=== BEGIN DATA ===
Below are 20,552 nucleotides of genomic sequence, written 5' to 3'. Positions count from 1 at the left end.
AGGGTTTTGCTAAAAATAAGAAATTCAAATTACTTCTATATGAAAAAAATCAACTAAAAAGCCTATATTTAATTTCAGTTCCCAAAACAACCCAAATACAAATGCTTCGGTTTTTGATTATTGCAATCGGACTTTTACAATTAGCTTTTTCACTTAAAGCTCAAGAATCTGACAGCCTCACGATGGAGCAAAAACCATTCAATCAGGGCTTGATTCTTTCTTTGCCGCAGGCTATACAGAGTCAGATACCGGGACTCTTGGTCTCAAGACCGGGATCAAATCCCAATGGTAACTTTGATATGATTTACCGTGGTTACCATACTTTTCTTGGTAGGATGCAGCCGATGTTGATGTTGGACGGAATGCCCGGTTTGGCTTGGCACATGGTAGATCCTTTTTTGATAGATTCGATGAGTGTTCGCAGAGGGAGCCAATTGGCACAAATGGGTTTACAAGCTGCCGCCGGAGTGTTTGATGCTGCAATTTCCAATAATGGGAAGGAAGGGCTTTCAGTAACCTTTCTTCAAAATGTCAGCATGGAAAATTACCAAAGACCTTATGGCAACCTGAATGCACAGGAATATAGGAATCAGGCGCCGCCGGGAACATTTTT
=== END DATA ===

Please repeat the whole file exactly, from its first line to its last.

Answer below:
Below are 20,552 nucleotides of genomic sequence, written 5' to 3'. Positions count from 1 at the left end.
AGGGTTTTGCTAAAAATAAGAAATTCAAATTACTTCTATATGAAAAAAATCAACTAAAAAGCCTATATTTAATTTCAGTTCCCAAAACAACCCAAATACAAATGCTTCGGTTTTTGATTATTGCAATCGGACTTTTACAATTAGCTTTTTCACTTAAAGCTCAAGAATCTGACAGCCTCACGATGGAGCAAAAACCATTCAATCAGGGCTTGATTCTTTCTTTGCCGCAGGCTATACAGAGTCAGATACCGGGACTCTTGGTCTCAAGACCGGGATCAAATCCCAATGGTAACTTTGATATGATTTACCGTGGTTACCATACTTTTCTTGGTAGGATGCAGCCGATGTTGATGTTGGACGGAATGCCCGGTTTGGCTTGGCACATGGTAGATCCTTTTTTGATAGATTCGATGAGTGTTCGCAGAGGGAGCCAATTGGCACAAATGGGTTTACAAGCTGCCGCCGGAGTGTTTGATGCTGCAATTTCCAATAATGGGAAGGAAGGGCTTTCAGTAACCTTTCTTCAAAATGTCAGCATGGAAAATTACCAAAGACCTTATGGCAACCTGAATGCACAGGAATATAGGAATCAGGCGCCGCCGGGAACATTTTT